Perspective: What this visit to the playoffs means to the franchise
In the summer of 1983, the Detroit Red Wings drafted Steve Yzerman fourth overall. Since that draft, the Red Wings have missed the playoffs only twice, and are enjoying a dynasty that is just as strong today as ever. A dynasty contributed to by Steve Yzerman on the ice, off the ice and everywhere in between.
May 25th, 2010. The Lightning hire Steve Yzerman to replace Brian Lawton as General Manager. A landslide of speculation takes place, from the naysayers forecasting doom and gloom, to the at-the-time over-ambitious claims the Lightning were immediate Stanley Cup favorites. Despite much of the talk being overzealous and borderline irresponsible, there was a renewed interest in the Lightning. An air of intrigue. A sense of ... respectability?
In one fell swoop, the Lightning became the talk of the town. Not just Tampa, but the NHL as a whole. Instantly departed were the painful memories of "The Cowboys", obstinate coach Rick Tocchet, and three years of outright mismanagement. When it came to news about the Bolts, the question immediately changed from "what now?" to "what's next?"
Fans and foes alike watched in amazement as Yzerman rattled off several key offseason moves: unloading defenseman Andrej Meszaros and his bulky contract, signing depth forwards Dominic Moore and Sean Bergenheim, and trading dead-weight defenseman Matt Walker and a draft pick for the always dangerous Simon Gagne.
Through the course of one season and trades here and there, Stevie systematically piecemealed together a team that battled much of the year for the Southeast Division title, and now prepares for its first playoff series since 2007. After three years in the cellar, laughable publicity stunts, and stretches of painfully bad hockey, the Bolts are back in the dance. Presumably for years to come.
What does it mean? Short answer: quite a bit.
Revenue! I've certainly taken my opportunities to take jabs at the fair-weathered nature of the Lightning fan base. But the renewed interest from the OK-era attritioned fans, and even those hopping on the bandwagon for the first time, provide a financial boost to the team. Now, Owner Jeff Vinik has more money than most third world countries and has stated that dollars are not an issue when it comes to this team, and there's no reason what so ever to doubt that. But, the NHL financial landscape is fragile at best and on the constant verge of complete breakdown at worst, especially when it comes to Canadian fans' favorite target - teams in the south. With the economic status of the US, the league, and the constant lobbying for bigger contracts by the NHLPA, every single team in the NHL needs as much money as it can take in. Our Lightning included.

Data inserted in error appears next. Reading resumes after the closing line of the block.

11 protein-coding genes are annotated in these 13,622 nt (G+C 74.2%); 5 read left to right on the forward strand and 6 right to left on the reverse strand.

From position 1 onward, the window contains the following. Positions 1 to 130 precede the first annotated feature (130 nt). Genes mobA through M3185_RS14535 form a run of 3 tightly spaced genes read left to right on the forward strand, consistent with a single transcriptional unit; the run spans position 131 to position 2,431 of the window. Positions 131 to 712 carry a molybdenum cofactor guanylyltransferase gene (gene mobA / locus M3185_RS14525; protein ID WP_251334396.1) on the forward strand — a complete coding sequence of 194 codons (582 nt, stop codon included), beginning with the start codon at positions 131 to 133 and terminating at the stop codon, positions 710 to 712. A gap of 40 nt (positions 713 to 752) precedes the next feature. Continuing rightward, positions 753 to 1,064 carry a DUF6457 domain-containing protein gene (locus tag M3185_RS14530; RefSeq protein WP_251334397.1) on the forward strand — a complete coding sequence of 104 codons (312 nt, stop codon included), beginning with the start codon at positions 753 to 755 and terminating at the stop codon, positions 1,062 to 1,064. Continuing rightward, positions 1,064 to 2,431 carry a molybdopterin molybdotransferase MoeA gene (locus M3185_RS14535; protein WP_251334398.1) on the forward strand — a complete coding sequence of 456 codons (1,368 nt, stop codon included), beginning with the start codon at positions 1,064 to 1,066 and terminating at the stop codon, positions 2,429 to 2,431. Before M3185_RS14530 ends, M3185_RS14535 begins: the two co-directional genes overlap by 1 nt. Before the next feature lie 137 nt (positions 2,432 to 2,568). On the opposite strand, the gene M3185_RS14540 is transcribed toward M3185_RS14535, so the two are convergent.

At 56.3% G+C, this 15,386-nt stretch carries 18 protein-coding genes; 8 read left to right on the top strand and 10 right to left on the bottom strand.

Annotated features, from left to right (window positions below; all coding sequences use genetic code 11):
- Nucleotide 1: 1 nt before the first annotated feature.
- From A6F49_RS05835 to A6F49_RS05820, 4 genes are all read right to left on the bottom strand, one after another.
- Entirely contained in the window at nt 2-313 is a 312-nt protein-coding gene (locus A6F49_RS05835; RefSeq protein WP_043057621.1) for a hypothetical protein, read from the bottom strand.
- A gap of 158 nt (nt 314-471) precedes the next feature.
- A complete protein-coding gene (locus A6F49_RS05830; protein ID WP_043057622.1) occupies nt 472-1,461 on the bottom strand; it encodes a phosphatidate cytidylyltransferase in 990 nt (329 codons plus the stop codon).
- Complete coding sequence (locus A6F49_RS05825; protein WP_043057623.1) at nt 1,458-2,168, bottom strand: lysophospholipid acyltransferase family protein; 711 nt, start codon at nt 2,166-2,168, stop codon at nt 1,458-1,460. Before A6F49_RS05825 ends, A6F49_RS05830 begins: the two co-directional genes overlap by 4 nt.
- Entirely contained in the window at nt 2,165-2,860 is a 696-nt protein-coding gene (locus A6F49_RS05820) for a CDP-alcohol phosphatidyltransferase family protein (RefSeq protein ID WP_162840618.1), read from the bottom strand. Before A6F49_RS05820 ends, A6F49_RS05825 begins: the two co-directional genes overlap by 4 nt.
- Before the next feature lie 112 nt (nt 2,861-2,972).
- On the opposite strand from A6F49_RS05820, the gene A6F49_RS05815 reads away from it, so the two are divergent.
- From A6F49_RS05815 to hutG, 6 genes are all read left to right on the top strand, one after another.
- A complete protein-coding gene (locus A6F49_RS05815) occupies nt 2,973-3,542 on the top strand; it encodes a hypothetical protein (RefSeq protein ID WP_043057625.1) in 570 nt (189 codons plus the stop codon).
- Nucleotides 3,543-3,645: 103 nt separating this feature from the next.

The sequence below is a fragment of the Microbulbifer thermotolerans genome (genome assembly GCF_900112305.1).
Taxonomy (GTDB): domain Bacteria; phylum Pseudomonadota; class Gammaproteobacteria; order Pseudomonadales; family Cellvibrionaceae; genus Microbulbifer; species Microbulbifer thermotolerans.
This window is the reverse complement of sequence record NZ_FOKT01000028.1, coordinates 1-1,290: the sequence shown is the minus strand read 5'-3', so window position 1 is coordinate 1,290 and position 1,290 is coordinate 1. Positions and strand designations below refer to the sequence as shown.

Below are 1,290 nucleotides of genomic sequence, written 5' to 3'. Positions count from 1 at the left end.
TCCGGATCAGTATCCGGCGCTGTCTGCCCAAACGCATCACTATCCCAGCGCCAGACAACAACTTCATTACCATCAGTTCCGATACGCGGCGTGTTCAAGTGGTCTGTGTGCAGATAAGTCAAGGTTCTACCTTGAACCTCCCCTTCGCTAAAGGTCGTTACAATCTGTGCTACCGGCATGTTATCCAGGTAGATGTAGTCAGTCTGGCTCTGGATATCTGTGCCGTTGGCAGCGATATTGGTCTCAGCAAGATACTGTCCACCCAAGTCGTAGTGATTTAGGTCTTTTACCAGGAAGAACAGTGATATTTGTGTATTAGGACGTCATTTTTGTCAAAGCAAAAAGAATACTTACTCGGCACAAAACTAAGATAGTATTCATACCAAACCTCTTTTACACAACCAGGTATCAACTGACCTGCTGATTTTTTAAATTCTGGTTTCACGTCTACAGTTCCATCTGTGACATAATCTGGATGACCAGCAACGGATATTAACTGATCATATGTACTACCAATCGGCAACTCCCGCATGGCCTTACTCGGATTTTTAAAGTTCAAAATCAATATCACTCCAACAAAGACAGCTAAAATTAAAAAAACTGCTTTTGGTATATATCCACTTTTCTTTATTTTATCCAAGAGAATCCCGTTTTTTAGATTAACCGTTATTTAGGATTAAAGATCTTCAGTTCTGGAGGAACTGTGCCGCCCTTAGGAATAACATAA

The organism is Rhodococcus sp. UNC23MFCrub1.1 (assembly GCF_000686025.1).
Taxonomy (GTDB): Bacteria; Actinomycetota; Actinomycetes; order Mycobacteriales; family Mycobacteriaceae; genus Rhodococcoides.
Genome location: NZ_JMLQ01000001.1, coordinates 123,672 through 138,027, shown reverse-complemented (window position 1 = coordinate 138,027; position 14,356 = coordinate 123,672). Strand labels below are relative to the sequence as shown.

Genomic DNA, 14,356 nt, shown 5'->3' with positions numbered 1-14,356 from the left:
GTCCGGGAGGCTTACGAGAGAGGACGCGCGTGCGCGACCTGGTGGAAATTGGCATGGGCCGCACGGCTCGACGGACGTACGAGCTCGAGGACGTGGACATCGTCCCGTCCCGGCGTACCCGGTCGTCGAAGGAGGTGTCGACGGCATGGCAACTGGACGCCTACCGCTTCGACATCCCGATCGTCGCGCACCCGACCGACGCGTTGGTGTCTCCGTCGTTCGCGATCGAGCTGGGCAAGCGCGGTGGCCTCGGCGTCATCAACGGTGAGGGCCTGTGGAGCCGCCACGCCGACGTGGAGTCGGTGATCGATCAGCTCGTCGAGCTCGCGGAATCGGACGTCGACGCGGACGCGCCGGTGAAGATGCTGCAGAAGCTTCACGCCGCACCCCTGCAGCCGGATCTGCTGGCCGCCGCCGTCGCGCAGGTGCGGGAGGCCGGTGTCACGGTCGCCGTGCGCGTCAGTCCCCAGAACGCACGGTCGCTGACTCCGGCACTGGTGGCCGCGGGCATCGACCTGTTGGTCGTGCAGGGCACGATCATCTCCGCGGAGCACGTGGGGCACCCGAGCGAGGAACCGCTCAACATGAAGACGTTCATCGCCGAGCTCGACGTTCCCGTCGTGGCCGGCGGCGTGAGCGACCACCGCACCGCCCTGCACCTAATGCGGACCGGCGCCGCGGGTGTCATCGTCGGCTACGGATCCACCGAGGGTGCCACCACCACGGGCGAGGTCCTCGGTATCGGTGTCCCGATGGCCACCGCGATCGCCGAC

During the team's previous most successful tenure, 2002-2007, the Lightning finished in the top three in attendance in the NHL every year. You better believe the boys like playing in front of a packed house. Wouldn't you?
Experience! Of the Lightning's projected lineup, only about 50% of the players have NHL playoff experience. Head Coach Guy Boucher has none, nor do important young franchise cornerstones Steven Stamkos and Victor Hedman. Bouch isn't going anywhere in the near future, nor is Stamkos or Hedman . The lessons these guys are going to learn the next few weeks are going to be invaluable. Invaluable to their careers, invaluable to fans, and invaluable to the franchise going forward.
The game of hockey changes this time of year and the margin of error shrinks, if not outright disappears the instant the first puck is dropped in the playoffs. Stamkos' one-timers that miss the net and send the other team on an odd-man break the other way turn into goals in April and May. Hedman's lazy turnovers in his own zone turn into goals most of the year, but can be especially deadly in April and May. Boucher's occasional ill-advised line combination experiments turn into scoring chances and goals for the other team in April and May. It cannot be overstated: the learning curve some of our key personnel are about to endure is absolutely vital to their development.
And then there's momentum. There's the on-ice momentum - at an absolute high winning 7 of 8 to finish the regular season, highlighted by shutting the door on the Carolina Hurricanes' season. There's the momentum towards Mr. Vinik's oft-used desire to be a "World Class Organization," as the franchise is proving to be well on its way with this year's return to the playoffs. And finally, there's the momentum building towards Steve Yzerman's dream: his second NHL dynasty. Bucking the circus-like atmosphere was the crucial first step in creating a Lightning dynasty. Qualifying for the playoffs was a very close second. In just one season, he's done both.
After a solid paycheck, most players want just two things - to play in front of great fans and to have a legitimate shot at the Cup every year. Those are key negotiating factors with high-profile free agents, to the health of any sports franchise, and to the creation of a dynasty. Through strategic acquisitions, cerebral reaction to changing circumstances, and often times just plain common sense, Yzerman has the ball rolling. Momentum indeed.
Throughout this season, my personal goal for the club has remained the same: a winning record. The team has achieved that and so much more. In many ways, the achievements are just beginning to pile up and that is where perspective becomes so important. There's excitement, interest, potential, and in some ways irony surrounding this team right now. But we have to remember that the 2010-2011 version of the Tampa Bay Lightning has already been an undeniable success.
A first round sweep at the hands of the Pittsburgh Penguins, or a Stanley Cup title matters not. This team is on its way. Enjoy what's going on with this team. Enjoy the ride. Enjoy the process. The organization is clearly 'All-In' for the long term. Are you?